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Phuket friendship produces coaching role

Artem Yarzutkin (pictured) and Oleg Stoyanovskiy won their first match Tuesday in the Rio Grand Slam qualifier as the 19-year old Russians are benefitting from the coaching from Estonian Olympian Rivo Vesik.
Rio de Janeiro, Brazil, March 8, 2016 - A renewal of a friendship four years after the Beijing 2008 Summer Games has Rivo Vesik back on the sands of the FIVB World Tour, but this time the Estonian beach volleyball Olympian is coaching an up-and-coming team from Russia.

“It is fun coaching,” said the 35-year old Vesik, who played with Kristjan Kais at the Beijing 2008 Olympic Games.  “In Beijing, I met this Russia man and developed a friendship.  Four years later in Thailand, I met him again and we started playing together in beach volleyball matches for fun in Phuket.”

Quick links
•    Rio Grand Slam website
•    Country quota results - Men
•    Country quota results - Women
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•    Qualification - Women

Vesik’s friend was Vladislav Stoyanovskiy and the relationship has developed to the point where the Estonian is now coaching the Russian’s son (Oleg) and his 19-year old partner Artem Yarzutkin.  For Vesik, the stay in Phukett “was enjoyable and relaxing.  Meeting up with Oleg’s father (Vladislav) was fun as we played on the beach together and enjoyed the setting.”

The coaching from Vesik has paid dividends so far as the 19-year old Oleg Stoyanovskiy and Yarzutkin have earned a FIVB World Tour medal last month at the international stop on Kish Island in Iran.  In 2014, Oleg Stoyanovskiy and Yarzutkin topped the podium at the Nanjing Youth Olympic Games in China.

Stoyanovskiy and Yarzutkin
Oleg Stoyanovskiy and Artem Yarzutkin pose with their gold medals at the
Nanjing Youth Olympic Games in 2014

The young Russians are playing in the qualifier for this week’s $800,000 Rio Grand Slam event with the hopes of advancing to Wednesday’s “money” rounds where pool play opens Main Draw play with weekend elimination matches leading to Sunday’s medal matches.

Oleg Stoyanovskiy and Yarzutkin, who are seeded second in the men’s Rio Grand Slam qualifier, posted a 2-0 (21-8, 21-15) win in 30 minutes over 31st-seeded Jan Erik Moen and Stian Opsahl of Norway.  The young Russians will face a tougher task to qualify for the Main Draw when they are challenged by 18th-seeded Saymon Barbosa and Gustavo Carvalhaes of Brazil.

The match will be one of those matches of “future” stars as the Brazilians placed third two weeks ago at the FIVB World Tour stop in Maceio.  At last year’s Olympic “test” event on Copacabana, Saymon and Guto also captured the bronze medal where they upset reigning FIVB world champions Alison Cerutti and Bruno Oscar Schmidt in the third-place match.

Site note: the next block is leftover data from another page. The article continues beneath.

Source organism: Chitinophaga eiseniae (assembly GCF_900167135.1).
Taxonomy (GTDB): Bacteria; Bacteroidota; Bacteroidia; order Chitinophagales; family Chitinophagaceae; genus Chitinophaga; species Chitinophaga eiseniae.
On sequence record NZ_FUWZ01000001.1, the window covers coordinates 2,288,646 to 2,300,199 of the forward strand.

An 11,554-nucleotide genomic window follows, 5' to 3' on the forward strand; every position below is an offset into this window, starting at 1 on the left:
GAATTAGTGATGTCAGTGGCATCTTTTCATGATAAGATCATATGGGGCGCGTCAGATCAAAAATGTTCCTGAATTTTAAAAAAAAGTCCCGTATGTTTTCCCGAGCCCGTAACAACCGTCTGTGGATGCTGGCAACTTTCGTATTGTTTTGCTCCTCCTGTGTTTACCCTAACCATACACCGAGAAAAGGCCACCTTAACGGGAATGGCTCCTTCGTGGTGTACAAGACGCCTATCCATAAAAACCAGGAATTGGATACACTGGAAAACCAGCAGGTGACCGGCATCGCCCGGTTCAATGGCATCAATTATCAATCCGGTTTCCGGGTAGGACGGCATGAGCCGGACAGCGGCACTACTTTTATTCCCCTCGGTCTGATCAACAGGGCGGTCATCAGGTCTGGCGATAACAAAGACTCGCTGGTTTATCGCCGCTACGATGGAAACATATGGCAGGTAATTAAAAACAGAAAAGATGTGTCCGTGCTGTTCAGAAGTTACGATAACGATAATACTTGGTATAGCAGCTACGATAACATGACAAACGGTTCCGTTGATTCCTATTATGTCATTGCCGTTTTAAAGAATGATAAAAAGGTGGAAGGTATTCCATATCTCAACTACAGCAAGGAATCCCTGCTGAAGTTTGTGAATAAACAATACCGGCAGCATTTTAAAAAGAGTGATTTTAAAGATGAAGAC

“I have to warn people that the world tour medal in Iran is only the first step in attaining greatness,” said Vesik, who teamed with Kais to win a gold medal at the June 2007 FIVB World Tour stop in Zagreb, Croatia.  “A lot of people in Russia think that Oleg and Artem should consistently win now on the world tour.  The Iran finish is only part of the journey.  The key now is how to learn from successes and perform under pressure against older and more experienced players.”

Oleg Stoyanovskiy in action at the Kish Island Open

Vesik said the young Russians “have a chance to be a very good team on the FIVB World Tour, but they are still young and learning the game.  They are working very hard to be competitive and if they can continue to improve, they will be a very competitive on international tour.  Oleg has the size (205 cm, 6'9") and Artem has a good defender behind the block.  Success has come quickly, so both young men must now handle the pressure of being competitive with every match.”

The Estonian is still trying to compete for a spot in the Rio 2016 Olympic Games via the European Continental Cup competition that will be held June 22-26 in Stavanger, Norway.  He and Kristo Kollo have been part of an Estonian team that has placed second in two Continental Cup events in Lithuania and Israel.

Rivo Vesik (centre) is coaching Russians
Oleg Stoyanovskiy (left) and Artem Yarzutkin

“I don’t know if I can play in Stavanger due to knee problems,” said Vesik, who has played in 116 FIVB World Tour events with three different partners (Kais, Karl Jaani and Kollo).  “Right now, it is iffy.  I am hoping it will get better to have the opportunity to compete in Rio.”

The $800,000 Rio Grand Slam is the 10th FIVB World Tour event for Oleg Stoyanovskiy and Yarzutkin, who have also participated together in four FIVB youth championships highlighted by the Nanjing 2014 Youth Olympic gold medal.  In their first-ever world tour event in 2014 at the Moscow Grand Slam, the young Russians lost to American Olympians Phil  Dalhausser and Sean Rosenthal 2-0 (21-13, 21-17) in 33 minutes.  In May 2025 again in the Moscow Grand Slam, Oleg Stoyanovskiy and Yarzutkin prevailed 2-0 (21-19, 21-14) in a 34 minutes over the Americans.

“You see, Oleg and Artem have showed improvement with each event,” said Vesik.  “Now, they must handle the expectations and pressure of being successful.  I have cautioned them that there are many steps to success.  It is not one giant leap to greatness.  I told them there is a lot of highs and lows in sport.  The key is handling the extremes and playing up to their potential each time out.  They must learn from their mistakes.”


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